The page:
From Wednesday, property owners in the affected areas received emails and letters informing them about a Land Information Memorandum (LIM) about the slope instability going on their property file.

A Nelson City Council statement says the assessments were made ‘‘to better identify the natural hazards in Nelson and manage the risk to people and property’’.

Under the Local Government Official Information and Meetings Act, councils are obliged to issue LIMs on information they hold and where that information is not yet contained within the Nelson Resource Management Plan (NRMP).

(Nelson Mail, Friday 7 May 2021)

Petition signatures challenged

Landowners behind a proposal to build about 750 homes on a greenfield site near central Nelson say one-quarter of the signatures on a petition opposing residential development in the area came from Nelsonians.

A syndicate of two companies is behind the venture, known as the Maitahi-Bayview development – Maitai Development Co General Partner Ltd, and Bayview Nelson Ltd. The proposed development is earmarked for a 287-hectare site about 3 kilometres from central Nelson, stretching from Atawhai over the hills and down through Kaka Valley, which is linked to the Maitai Valley.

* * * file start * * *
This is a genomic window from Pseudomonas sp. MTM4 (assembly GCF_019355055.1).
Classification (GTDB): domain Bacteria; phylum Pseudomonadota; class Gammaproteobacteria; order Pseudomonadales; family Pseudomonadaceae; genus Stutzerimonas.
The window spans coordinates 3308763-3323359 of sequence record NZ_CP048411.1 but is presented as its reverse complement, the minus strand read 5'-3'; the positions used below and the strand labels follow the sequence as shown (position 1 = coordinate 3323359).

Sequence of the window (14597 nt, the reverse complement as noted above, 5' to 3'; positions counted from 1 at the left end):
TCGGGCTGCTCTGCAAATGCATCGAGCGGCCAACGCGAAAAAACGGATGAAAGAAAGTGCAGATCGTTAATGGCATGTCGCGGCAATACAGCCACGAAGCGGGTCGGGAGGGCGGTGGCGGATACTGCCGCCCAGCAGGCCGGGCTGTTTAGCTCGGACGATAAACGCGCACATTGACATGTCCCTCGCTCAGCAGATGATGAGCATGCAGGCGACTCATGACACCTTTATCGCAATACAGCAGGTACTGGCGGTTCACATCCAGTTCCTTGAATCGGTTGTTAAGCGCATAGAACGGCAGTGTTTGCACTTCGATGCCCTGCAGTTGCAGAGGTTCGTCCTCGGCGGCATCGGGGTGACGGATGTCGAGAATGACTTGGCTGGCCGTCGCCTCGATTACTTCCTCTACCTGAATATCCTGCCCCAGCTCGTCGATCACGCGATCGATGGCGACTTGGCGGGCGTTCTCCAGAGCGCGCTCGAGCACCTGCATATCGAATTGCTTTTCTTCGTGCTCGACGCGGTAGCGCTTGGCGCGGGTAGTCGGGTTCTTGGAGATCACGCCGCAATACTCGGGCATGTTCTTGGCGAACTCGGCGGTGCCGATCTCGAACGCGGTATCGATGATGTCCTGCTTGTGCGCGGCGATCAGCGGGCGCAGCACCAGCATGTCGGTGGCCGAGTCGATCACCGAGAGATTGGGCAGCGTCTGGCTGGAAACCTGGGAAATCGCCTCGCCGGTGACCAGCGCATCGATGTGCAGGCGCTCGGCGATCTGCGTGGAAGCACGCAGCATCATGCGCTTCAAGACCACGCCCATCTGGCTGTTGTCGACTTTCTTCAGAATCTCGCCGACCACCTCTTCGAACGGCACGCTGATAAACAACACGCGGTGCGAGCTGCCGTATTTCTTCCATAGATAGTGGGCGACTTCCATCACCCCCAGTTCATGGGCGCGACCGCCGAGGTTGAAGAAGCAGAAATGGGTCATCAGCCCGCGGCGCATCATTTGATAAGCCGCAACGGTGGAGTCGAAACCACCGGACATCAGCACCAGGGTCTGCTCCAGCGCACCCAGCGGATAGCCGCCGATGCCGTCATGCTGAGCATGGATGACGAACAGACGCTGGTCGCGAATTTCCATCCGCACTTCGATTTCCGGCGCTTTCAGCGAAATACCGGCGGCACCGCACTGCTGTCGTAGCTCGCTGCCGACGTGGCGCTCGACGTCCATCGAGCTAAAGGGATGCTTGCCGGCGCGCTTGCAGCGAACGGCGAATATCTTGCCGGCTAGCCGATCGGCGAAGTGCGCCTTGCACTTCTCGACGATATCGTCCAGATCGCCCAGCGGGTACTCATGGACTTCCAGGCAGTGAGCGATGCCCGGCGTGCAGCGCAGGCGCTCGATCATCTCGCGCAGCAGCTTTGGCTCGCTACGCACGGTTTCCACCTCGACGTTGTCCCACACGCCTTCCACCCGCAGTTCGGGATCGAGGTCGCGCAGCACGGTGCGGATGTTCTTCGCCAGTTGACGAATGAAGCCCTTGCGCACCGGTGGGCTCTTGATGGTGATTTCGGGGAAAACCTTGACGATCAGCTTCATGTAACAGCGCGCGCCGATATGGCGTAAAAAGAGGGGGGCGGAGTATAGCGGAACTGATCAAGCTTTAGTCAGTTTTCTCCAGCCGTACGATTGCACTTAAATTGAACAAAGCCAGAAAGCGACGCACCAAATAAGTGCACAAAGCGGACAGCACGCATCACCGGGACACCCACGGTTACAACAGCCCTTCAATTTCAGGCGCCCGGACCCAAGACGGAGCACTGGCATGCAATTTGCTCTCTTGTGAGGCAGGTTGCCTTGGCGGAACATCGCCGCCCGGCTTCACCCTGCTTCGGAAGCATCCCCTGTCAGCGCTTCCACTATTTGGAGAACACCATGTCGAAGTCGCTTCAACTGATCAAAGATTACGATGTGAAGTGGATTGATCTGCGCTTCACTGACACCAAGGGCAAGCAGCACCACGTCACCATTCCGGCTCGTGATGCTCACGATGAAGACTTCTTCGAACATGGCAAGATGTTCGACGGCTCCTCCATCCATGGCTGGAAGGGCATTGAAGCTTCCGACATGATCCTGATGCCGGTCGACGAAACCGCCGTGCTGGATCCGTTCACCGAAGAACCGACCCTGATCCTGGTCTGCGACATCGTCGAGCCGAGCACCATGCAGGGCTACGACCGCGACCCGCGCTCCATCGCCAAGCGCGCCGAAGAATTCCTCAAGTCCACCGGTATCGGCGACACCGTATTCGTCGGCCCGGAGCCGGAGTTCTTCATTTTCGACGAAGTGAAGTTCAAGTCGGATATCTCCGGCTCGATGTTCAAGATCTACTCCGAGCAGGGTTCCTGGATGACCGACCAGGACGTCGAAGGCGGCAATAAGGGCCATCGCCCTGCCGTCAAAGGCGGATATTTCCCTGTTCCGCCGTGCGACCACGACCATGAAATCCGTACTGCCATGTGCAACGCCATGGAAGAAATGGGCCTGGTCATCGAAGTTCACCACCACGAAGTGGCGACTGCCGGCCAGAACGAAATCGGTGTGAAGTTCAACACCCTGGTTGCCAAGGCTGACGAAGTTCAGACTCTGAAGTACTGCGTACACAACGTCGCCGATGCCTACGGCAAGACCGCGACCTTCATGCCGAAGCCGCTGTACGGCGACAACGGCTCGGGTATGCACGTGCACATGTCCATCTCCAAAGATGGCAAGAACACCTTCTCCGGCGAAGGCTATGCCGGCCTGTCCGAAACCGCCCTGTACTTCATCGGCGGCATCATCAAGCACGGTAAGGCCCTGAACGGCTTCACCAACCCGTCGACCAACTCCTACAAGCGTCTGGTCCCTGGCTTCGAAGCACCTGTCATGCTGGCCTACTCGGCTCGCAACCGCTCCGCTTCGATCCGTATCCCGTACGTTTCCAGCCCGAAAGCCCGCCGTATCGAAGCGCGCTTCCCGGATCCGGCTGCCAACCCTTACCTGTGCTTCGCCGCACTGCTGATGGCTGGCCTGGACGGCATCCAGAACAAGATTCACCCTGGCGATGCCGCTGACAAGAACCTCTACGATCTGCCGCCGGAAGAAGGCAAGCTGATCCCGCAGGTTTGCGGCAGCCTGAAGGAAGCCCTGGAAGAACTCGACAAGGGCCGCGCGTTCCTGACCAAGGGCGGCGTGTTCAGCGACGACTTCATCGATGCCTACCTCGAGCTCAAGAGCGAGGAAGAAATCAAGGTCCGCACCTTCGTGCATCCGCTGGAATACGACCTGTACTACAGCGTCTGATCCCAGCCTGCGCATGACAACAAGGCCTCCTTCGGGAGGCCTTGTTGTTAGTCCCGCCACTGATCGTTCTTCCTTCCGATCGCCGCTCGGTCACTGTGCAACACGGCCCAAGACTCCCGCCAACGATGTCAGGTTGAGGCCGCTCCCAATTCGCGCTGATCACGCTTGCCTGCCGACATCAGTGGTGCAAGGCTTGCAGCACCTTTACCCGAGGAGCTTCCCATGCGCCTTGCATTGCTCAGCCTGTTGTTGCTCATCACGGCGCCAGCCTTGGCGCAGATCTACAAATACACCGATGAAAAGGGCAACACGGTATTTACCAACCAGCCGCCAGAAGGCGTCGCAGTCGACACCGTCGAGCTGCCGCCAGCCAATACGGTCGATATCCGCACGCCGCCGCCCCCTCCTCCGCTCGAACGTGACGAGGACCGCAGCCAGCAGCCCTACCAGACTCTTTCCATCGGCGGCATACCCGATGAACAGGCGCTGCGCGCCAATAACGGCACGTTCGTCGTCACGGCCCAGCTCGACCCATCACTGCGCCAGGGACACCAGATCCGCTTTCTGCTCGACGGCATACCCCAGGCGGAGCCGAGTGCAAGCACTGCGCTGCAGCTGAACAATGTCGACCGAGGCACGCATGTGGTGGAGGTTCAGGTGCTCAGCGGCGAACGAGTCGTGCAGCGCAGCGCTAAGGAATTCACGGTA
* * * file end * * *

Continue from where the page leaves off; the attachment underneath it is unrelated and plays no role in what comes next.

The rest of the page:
(Nelson Mail, Friday 7 May 2021)

Prominent voices back campaign

High-profile Nelson residents have added their voices to the Save the Maitai campaign.

Monica Pausina spoke on behalf of the Save the Maitai group on the second of three days of hearings of public submissions to the Nelson City Council’s Long Term Plan on Wednesday.

(Nelson Mail, Friday 7 May 2021)

Football and rugby split over sportsground development

Two codes are split over which should get the lion’s share of a proposed new sportsground development in Nelson.

The Tasman Rugby Union and FC Nelson support a new multipurpose sports facility for training and games – but have differing views over who should get to use it the most.

Both organisations made submissions to the Nelson City Council on the first day of hearings for the Long Term Plan 2021-31 on Tuesday.

In 2020, a council-funded feasibility study recommended a $2.3m multipurpose artificial turf for Guppy Park. The former chief executive of Tasman Rugby, Tony Lewis, said at the time it would prefer the turf to be at the northern end of the Tasman Mako’s home base at Trafalgar Park.

(Nelson Mail, Friday 7 May 2021)

A smaller solution – big push for tiny homes in Tasman District

Living in tiny homes should be made easier in the growing Tasman district, say council plan submitters.

During a four-day hearing of submissions on the Tasman District Council’s draft Long Term Plan, Motueka Community Board chairman Brent Maru told councillors the ‘‘tiny home concept’’ had been strong in Motueka and Golden Bay.

(Nelson Mail, Saturday 8 May 2021)

Rafting crew restore remote back country huts

Five back country huts across the top of the south have been overhauled as part of a scheme to keep tourism workers employed.

Funding to repair and maintain huts, tracks and bridges in some of New Zealand’s more remote places was announced last September as a key part of the Covid-19 economic recovery package.

The initiative led by the Backcountry Trust, saw rafting guides from Murchison company Ultimate Descents start the restoration of the East Matakitaki Hut last August.

(Nelson Mail, Saturday 8 May 2021)